Intel's attempt to reinvent the PC hasn't worked yet.
The world's largest chipmaker reported a quarterly profit on Thursday that fell 27% from year-ago results, dragged down by slumping PC chip sales.
Intel sold 6% fewer PC chips in the fourth quarter -- its biggest business, and one that accounts for nearly two-thirds of its overall revenue.
The results weren't unexpected. Worldwide PC shipments fell by 5% in the fourth quarter and 3.5% for 2012, according to Gartner. It was the first time since the dot-com bust of 2001 that PC shipments fell from one year to the next.
The quarter "played out largely as expected," Paul Otellini, Intel's outgoing CEO, said in a prepared statement. He called the current business climate "challenging."
Intel's net income fell to $2.5 billion, or 48 cents per share, in the fourth quarter. Sales for the Santa Clara, Calif.-based company fell 3% to $13.5 billion.
For the current quarter, Intel expects revenue of between $12.2 billion and $13.2 billion, roughly in line with Wall Street analysts' expectations. For 2013, Intel predicts sales will increase by a percentage in the low single digits, also matching with analysts' forecasts.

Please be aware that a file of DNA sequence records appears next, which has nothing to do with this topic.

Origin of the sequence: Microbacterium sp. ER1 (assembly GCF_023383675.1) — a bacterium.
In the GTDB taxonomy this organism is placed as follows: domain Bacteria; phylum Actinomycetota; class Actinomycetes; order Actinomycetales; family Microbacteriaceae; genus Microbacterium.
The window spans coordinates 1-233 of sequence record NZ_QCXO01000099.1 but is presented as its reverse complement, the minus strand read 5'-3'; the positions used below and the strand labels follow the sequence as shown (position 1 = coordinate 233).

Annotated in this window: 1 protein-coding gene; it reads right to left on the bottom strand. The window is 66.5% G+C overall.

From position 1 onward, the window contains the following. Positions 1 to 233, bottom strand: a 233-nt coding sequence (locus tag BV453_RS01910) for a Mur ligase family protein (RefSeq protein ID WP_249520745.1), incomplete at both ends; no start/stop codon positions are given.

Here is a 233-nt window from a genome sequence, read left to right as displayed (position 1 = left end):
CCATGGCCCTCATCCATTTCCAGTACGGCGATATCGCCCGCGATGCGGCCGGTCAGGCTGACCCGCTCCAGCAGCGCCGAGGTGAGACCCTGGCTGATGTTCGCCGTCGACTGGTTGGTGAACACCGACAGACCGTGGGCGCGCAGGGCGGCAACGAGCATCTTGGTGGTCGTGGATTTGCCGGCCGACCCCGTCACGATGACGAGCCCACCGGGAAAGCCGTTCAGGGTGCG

Shares of Intel ( fell 4% after hours. )
Intel's data center chip sales were the one ray of sunshine in an otherwise gloomy quarter. Sales in that unit rose by 4% in the fourth quarter. All other chip sales -- including mobile -- fell by 7%.
The company's profit was slightly better than it had expected, with gross margin clocking in at 58%, besting the 57% target.
Though Intel insists that it has the designs and products that users will crave in the future, it has been stymied by poor PC sales. "Ultrabook" PCs -- a brand name Intel controls -- failed to reach the 40% of all laptop sales threshold that Intel hoped for.
Industry analysts say Intel and the PC makers have failed to overcome the iPad challenge.
"Once we imagined a world in which individual users would have both a PC and a tablet as personal devices," said Mikako Kitagawa, principal analyst at Gartner. "[Now] we hypothesize that buyers will not replace secondary PCs in the household, instead allowing them to age out and shifting consumption to a tablet."